The ethnographic area of Haná, situated in Central Moravia, is a region in which clay constructions prevailed in the past. The dug-in constructions utilizing the compactness of the local loess subsoil can be considered the oldest building solution. The loess subsoil allowed to build constructions without additional supporting structures. Excavation of underground corridors, pits or rooms used as caches for food storage (lochy) became a typical phenomenon in the region. Only exceptionally were later the dug pits used for dwelling. A unique proof of monolithic clay masonry in Haná could be discovered in a chamber part of a former farmstead in Dobrčice, district of Přerov, in 2011. The analysis showed that the building was probably made in the so-called cobbing technique, which had not been described in the region until that time.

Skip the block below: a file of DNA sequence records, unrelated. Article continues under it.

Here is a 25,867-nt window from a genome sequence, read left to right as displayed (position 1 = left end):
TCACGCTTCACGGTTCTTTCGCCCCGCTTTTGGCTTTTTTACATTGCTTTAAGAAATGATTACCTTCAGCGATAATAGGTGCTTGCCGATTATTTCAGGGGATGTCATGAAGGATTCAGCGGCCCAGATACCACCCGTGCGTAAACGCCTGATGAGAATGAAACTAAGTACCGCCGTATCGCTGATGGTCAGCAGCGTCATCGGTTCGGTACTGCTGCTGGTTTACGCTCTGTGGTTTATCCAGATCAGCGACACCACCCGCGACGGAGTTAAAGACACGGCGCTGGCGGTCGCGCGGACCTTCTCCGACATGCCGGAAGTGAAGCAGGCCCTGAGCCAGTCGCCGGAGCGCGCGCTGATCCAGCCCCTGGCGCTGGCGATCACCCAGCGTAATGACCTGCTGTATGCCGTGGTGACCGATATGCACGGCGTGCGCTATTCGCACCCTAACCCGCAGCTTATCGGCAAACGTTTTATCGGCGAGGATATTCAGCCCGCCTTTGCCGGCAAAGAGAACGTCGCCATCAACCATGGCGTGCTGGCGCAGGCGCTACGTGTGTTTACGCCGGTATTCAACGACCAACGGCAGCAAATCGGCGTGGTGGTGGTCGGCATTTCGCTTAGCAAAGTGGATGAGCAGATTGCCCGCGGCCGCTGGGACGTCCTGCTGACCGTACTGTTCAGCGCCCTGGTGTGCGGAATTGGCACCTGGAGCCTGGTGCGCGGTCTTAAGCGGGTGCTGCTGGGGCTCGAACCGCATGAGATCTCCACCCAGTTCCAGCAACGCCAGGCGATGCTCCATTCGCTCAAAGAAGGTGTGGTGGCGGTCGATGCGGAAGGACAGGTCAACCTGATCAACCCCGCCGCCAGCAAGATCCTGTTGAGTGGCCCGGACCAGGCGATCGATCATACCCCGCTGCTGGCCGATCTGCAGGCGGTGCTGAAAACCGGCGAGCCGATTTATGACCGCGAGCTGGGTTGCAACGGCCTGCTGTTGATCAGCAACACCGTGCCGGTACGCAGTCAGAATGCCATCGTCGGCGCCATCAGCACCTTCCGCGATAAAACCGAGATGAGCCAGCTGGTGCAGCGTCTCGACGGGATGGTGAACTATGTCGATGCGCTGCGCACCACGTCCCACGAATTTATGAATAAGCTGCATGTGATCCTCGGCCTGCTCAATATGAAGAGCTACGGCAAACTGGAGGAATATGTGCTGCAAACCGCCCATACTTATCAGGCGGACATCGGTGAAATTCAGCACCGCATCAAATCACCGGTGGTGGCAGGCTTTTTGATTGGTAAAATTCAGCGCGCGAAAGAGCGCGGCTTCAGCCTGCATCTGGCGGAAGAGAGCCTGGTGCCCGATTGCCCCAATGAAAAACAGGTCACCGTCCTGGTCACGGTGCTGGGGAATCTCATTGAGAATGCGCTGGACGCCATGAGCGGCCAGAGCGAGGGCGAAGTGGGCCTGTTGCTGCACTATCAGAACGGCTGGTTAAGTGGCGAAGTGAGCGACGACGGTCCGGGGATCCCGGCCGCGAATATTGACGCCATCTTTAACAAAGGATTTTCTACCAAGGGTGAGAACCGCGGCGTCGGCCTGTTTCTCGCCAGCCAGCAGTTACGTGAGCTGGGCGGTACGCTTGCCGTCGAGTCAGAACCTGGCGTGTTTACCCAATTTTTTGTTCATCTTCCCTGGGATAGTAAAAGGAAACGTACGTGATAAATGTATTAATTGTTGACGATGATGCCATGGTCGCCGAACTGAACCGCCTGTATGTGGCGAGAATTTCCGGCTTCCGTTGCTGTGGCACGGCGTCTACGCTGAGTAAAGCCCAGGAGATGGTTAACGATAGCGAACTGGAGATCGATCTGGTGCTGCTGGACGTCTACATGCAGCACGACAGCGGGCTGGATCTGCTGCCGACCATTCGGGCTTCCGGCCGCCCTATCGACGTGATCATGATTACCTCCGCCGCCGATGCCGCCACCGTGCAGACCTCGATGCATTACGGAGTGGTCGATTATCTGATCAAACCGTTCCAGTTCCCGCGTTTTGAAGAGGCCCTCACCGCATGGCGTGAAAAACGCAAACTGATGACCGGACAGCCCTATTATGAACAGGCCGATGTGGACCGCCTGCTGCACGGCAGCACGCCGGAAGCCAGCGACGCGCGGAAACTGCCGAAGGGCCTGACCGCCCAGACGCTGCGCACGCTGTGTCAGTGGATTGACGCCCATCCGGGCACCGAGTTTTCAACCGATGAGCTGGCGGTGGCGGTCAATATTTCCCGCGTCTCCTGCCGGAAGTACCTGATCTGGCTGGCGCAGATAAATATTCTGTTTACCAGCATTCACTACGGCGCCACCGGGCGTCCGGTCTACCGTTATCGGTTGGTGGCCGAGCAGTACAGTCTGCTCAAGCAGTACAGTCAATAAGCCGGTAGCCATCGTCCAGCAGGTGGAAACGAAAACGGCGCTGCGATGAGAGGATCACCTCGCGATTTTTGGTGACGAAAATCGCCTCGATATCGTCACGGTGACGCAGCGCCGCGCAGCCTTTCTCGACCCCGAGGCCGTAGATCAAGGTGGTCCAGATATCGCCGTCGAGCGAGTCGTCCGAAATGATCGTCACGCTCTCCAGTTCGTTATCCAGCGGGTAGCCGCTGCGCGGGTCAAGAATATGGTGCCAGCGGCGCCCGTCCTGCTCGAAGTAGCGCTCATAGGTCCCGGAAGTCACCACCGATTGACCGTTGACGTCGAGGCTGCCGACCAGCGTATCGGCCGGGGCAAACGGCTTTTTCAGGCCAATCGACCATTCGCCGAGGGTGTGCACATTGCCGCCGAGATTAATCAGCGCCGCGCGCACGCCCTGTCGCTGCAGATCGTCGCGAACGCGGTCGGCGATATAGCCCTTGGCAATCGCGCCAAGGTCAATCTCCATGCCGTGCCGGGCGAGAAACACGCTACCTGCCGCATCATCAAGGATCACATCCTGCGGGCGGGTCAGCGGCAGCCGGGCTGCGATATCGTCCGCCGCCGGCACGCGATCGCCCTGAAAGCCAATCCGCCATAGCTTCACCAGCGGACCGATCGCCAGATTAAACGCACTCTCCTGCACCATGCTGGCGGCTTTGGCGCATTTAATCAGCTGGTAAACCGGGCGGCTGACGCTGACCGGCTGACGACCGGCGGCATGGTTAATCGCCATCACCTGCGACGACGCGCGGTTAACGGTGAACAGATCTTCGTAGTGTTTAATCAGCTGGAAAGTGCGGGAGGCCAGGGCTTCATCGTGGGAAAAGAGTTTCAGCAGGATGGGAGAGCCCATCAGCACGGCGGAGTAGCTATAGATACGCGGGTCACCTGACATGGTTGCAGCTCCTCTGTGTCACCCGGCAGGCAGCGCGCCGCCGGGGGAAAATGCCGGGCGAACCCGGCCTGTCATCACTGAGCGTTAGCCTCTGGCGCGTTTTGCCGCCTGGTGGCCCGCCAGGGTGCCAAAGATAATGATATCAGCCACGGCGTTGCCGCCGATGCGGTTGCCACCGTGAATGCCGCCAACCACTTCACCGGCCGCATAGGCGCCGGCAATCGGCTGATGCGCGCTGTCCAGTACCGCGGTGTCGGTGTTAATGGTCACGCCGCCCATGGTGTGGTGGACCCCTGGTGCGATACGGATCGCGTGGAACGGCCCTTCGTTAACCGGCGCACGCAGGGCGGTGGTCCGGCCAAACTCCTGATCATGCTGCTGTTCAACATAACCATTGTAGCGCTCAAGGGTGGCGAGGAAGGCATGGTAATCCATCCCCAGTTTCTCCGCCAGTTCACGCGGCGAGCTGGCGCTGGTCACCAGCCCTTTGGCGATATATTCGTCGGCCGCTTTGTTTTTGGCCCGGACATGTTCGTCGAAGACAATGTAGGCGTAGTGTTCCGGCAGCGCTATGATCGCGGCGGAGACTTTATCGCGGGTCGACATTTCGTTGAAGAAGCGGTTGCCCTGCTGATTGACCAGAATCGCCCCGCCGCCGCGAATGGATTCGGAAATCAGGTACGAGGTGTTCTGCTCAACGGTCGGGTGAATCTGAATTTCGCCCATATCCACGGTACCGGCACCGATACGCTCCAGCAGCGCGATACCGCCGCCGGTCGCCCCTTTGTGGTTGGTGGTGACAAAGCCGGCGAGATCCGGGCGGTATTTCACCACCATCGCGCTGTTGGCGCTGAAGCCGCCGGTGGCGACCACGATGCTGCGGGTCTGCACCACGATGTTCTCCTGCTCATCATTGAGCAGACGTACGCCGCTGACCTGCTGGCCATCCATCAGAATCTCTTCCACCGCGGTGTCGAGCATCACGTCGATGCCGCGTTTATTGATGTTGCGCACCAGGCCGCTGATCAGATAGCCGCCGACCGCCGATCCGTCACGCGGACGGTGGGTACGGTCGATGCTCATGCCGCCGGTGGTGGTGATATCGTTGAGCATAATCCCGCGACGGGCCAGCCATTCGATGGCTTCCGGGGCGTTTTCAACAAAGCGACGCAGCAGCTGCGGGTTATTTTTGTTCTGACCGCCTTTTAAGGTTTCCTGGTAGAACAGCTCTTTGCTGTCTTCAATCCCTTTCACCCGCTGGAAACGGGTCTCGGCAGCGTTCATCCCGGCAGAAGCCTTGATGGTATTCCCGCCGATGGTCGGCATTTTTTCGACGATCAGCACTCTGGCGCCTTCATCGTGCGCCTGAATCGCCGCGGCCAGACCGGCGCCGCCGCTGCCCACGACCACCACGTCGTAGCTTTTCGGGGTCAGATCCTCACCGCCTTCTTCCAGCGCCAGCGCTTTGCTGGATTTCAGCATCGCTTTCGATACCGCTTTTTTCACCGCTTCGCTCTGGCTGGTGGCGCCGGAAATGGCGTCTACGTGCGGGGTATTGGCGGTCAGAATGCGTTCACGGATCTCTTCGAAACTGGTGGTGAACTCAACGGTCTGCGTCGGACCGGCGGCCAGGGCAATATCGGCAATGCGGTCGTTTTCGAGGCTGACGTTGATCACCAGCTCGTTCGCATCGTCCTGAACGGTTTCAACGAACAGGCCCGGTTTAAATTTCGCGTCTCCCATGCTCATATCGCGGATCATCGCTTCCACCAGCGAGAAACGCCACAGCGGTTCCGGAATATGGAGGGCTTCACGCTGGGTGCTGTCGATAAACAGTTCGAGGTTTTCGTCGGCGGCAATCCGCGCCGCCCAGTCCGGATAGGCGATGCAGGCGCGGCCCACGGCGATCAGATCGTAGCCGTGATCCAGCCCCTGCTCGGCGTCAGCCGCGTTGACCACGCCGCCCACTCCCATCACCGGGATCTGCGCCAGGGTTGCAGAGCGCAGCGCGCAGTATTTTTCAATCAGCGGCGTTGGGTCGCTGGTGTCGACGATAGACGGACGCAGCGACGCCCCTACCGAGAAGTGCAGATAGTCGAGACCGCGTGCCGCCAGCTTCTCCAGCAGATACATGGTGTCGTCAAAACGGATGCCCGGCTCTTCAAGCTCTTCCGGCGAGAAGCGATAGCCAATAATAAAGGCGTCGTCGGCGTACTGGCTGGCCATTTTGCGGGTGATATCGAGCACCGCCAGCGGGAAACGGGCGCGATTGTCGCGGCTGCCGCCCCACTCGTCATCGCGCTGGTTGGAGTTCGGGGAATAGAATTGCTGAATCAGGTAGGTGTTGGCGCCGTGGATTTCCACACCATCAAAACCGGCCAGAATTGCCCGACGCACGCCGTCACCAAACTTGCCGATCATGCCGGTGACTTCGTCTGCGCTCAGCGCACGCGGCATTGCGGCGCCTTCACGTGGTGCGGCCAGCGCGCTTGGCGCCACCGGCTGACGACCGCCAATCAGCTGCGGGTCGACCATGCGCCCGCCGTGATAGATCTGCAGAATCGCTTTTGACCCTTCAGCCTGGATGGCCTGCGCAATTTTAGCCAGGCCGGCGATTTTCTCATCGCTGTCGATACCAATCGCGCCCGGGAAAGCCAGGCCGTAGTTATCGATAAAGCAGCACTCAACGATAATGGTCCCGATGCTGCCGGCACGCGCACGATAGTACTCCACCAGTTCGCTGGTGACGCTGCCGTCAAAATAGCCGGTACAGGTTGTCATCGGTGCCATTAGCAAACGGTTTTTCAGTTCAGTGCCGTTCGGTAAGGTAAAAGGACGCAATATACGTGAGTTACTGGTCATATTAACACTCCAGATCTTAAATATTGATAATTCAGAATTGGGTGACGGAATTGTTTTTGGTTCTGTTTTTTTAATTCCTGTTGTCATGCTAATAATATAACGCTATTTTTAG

The contribution is devoted to the delimitation of the political anecdote and the joke. In the introduction, it publishes an overview of the Slovakian and Czech literature, and a brief overview of the world literature. Based on the concept of Umberto Eco´s over-interpretation shows that the content as a basic identification symbol constitutes often an insufficient criterion. Therefore, the limits of the political anecdote are searched in other properties of the Slovakian prosaic folklore and anecdote as an independent genre. The author defines the above based on the political and social conditionality of the period, in which the anecdote was and is living, as well as based on its bearer, performance, function and other features. She highlights the problematic or unclear limits for the definition of the monitored phenomenon in respect to the period and its character. As an example, she uses materials from the period of the real socialism in Czechoslovakia as well as those from the present age, which have been collected in the field research to a dissertation thesis. She sets the anecdotes beside each other, pointing to their common and different properties, their place in the society and their different or same perception.